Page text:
If you think about safety, it seems that we all have a safety filter. This filter exists in the minds of the people as they work. It is this filter which stops us from doing things which could certainly hurt us.

However, the barriers to taking shortcuts are often nullified by the imperative to finish the task or the pressure to behave in a certain way. This pressure can be exerted by our peers as well as our immediate supervisors. It easily overrides our sense of self preservation.

How safely will you work? Do you have a choice? Are you in charge of your own behavior? If not, who is? Do you make a deliberate choice to take an unsafe shortcut in your work? What goes through your mind when you know that you are working unsafely? Are you anxious to complete that dangerous part of the task so that you can go onto something which is less risky? Or do you think that the risk you are taking is an acceptable part of your job?

It is felt that the secret is in creating an environment which encourages you to be proud of your safe working habits. In addition, we should recognize your safe working habits as part of good performance management techniques. This positive re-enforcement will ensure that your safe working habits will be repeated. To do this, we must be present in your workplace on a regular basis so that we can recognize your good example.

Positive re-enforcement is one of the most important tools that we can use to improve our safety culture. Positive re-enforcement takes place in the mind of the other person. Although our intentions may be to positively reinforce someone, it may not be received that way. When you positively reinforce somebody you comment on their behavior in a positive fashion. As a result, they know that we’ve recognized that their behavior meets our approval and that we appreciate it.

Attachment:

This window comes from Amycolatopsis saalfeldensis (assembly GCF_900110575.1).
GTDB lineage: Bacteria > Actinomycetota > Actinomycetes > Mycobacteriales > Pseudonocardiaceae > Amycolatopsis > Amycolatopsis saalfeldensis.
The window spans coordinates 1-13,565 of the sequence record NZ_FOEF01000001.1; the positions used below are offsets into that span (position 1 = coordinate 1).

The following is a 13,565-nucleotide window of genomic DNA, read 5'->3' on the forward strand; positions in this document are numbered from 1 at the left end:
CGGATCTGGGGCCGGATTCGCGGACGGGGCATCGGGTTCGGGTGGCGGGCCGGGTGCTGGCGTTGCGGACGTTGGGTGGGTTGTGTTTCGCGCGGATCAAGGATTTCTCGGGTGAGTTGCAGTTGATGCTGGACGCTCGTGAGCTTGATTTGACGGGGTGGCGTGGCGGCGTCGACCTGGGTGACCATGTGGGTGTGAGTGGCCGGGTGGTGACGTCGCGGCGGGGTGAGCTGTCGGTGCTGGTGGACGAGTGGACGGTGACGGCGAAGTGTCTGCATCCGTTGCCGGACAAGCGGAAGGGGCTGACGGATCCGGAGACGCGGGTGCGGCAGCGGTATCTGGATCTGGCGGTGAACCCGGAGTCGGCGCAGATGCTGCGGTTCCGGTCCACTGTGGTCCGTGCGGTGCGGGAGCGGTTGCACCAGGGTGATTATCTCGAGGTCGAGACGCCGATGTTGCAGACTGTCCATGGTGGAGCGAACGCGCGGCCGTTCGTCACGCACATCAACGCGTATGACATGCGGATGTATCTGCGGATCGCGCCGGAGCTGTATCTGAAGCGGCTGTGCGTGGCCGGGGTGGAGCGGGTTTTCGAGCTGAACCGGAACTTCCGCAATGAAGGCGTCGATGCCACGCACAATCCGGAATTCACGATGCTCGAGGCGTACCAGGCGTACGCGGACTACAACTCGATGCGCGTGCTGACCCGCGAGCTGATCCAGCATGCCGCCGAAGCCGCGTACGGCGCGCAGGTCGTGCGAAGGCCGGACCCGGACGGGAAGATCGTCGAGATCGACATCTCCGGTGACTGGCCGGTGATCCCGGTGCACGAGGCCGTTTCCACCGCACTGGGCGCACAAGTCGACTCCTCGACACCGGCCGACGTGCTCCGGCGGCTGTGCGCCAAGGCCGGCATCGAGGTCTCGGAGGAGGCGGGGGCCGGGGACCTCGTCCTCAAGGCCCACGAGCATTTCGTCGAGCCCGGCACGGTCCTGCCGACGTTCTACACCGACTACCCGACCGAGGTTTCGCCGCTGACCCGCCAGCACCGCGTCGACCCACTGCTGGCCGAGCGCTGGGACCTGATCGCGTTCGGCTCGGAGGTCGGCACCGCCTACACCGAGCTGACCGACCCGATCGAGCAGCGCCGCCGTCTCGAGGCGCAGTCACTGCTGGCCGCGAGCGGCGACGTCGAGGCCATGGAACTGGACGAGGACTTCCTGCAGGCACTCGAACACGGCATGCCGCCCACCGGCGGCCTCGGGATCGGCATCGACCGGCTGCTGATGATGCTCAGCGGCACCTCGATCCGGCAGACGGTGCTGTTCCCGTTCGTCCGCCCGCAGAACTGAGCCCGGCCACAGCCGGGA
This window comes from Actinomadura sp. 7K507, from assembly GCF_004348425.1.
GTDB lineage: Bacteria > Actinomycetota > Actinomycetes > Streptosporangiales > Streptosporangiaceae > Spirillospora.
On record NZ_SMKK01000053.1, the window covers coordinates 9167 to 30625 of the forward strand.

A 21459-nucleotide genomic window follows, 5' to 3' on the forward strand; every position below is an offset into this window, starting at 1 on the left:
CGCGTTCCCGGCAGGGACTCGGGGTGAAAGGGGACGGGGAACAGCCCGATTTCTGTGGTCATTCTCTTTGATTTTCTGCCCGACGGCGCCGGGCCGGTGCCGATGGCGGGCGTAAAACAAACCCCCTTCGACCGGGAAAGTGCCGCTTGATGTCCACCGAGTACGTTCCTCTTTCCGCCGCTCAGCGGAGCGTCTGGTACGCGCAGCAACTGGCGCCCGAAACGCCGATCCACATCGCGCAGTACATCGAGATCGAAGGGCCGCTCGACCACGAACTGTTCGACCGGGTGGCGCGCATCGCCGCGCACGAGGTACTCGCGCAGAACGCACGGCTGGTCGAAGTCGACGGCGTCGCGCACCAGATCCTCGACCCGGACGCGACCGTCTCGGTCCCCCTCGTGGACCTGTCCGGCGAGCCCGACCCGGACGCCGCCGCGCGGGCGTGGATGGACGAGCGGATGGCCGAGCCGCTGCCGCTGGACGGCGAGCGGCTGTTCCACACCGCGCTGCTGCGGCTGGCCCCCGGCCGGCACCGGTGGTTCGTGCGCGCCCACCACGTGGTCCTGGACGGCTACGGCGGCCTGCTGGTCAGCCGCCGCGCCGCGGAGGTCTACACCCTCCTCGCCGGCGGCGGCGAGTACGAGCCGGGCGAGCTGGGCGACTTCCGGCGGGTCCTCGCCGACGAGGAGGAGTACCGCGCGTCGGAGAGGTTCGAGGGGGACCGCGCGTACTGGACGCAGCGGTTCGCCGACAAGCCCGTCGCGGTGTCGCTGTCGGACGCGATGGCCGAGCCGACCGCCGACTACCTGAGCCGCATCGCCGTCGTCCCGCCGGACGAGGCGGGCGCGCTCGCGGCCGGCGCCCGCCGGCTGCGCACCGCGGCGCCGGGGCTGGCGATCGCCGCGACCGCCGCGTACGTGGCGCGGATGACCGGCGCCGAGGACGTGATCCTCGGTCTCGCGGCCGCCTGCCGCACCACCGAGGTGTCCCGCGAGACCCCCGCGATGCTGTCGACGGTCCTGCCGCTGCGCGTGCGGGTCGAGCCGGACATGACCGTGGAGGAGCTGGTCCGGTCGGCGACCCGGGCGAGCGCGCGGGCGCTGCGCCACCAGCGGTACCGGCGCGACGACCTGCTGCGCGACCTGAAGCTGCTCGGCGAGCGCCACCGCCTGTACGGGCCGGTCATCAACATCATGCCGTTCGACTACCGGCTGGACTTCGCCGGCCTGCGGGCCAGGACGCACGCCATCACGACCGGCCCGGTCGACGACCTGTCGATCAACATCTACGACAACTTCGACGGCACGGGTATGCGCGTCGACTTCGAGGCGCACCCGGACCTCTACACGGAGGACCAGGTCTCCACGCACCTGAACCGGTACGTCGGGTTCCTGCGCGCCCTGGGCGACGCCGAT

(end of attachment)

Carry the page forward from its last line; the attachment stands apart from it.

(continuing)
Unfortunately, it’s not a natural behavior on our part; it’s something that we have to work at. If we fail to recognize your safe behavior, we should have no expectation that it will continue. We can fail to recognize your safe behavior by, never visiting your workplace, or, by only catching you doing the job incorrectly. Recognizing safe behavior, can take the form of a nod, a thank you, a comment regarding a good example, a note, or any other way.

There are three factors which must be considered with positive recognition.

  • Firstly, if recognition is given too often, its worth will be devalued.
  • Secondly, if it is given too rarely, it will have little impact.
  • Thirdly, if the recognition is given whilst the person is doing the job it will have the greatest effect.

The leader’s job is to ensure that factors one and two are avoided. There must also be consistency in reinforcing positive behavior. There is a whole range of behavior that we can positively reinforce. When we give positive reinforcement we are encouraging that person to repeat that behavior. A lot of people ask, “How long do I have to give positive reinforcement?” The answer is in the question, “How long do you want that behavior to last?”

Without positive re-enforcement, behavior will undergo a process called extinction and eventually ceases altogether. This is true of the most self-motivated people you know. Self-motivated people provide their own positive re-enforcement, but if they get to the stage where they can’t, their motivation will cease. The task of the leader is to work out how he or she is going to be present in the work place on a regular basis. They are going to have to plan their daily visits to the work area and be ready to identify anyone who deserves recognition, as well as planning how they are going to deliver positive reinforcement.

We will start by saying, “Thank you for working safely today!!”